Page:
Tuesday, May 08, 2018

Fey Steeds and Tiny Riders

Dryad's Saddle or Pheasant Back Mushroom 
(Polyporus squamosus or Cerioporus squamosus)
One goes off to the forest in May in search of wildflowers and sometimes encounters these fetching fungi instead.  It's always a treat to discover such arty structures, and they pop out of the woodwork around the same time as morels do, sometimes growing quite large - well over a foot across.  This one was growing out of an elm stump along the trail into the deep woods, and it could be seen from quite a distance because of its tawny ochre coloring.

The growths are a species of bracket fungus, and their common name derives from a Greek myth that the fey woodland beings called dryads found them comfortable to sit on and liked to use them on their steeds. Do manes, legs and hooves appear when nobody is watching, then canter off with tiny riders? As for the second common name, patterns on the fungi do resemble the lovely mottled feathering on a pheasant's back.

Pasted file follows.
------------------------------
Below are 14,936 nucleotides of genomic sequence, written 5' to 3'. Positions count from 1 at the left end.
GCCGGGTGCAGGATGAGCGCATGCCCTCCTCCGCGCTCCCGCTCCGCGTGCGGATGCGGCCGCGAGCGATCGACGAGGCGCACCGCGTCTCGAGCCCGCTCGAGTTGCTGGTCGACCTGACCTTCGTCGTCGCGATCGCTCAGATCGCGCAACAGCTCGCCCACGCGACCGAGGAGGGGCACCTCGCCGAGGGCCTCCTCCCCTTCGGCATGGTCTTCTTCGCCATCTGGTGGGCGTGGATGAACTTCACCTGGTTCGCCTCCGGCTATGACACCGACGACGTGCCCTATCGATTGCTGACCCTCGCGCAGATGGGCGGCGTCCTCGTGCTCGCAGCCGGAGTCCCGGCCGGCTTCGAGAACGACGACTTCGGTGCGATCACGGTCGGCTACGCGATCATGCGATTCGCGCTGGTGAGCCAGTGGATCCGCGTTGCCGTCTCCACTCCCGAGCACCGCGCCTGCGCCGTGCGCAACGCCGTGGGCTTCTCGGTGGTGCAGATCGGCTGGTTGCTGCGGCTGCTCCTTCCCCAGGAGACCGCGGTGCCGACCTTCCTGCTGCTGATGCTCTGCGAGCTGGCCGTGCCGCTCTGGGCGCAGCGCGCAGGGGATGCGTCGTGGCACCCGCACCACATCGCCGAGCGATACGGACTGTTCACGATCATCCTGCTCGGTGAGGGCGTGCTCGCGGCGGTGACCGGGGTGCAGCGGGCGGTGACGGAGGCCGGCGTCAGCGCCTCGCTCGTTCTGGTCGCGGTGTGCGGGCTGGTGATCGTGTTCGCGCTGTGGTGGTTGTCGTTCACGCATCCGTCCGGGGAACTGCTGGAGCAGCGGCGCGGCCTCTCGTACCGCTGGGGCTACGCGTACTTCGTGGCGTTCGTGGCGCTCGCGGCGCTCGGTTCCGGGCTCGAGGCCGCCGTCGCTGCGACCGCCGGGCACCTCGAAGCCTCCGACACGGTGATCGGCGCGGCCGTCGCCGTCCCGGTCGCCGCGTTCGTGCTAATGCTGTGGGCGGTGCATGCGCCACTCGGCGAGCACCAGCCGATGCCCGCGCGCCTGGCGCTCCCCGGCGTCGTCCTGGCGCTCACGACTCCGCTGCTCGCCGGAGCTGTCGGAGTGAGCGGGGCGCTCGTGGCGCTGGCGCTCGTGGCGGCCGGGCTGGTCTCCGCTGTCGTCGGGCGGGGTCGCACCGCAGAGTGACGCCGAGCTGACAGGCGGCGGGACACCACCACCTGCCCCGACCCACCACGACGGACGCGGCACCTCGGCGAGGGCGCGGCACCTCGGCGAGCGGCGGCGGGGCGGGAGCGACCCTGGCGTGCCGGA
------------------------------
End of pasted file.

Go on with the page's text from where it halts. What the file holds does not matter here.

Tough in their maturity (like me, I suppose), the "saddles" are edible and delicious when they are young and tender, and they smell like watermelons, apparently taste like them too when raw.  I haven't tried it, but one can make a lovely, stiff, creamy, thick paper out of the fibers.  All the specimens I have located so far are old and stringy so I haven't tried eating them - I simply like them for their shape (kind of like the starship Enterprise), their vivid earthy hues, and the fact that they show up unexpectedly on stumps and fallen trees, no two the same.

1 comment:

Mystic Meandering said...

Beam me up Scotty! :DDDD A foot wide! Would this be why some are called "Toad Stools"? - large enough to sit on? :)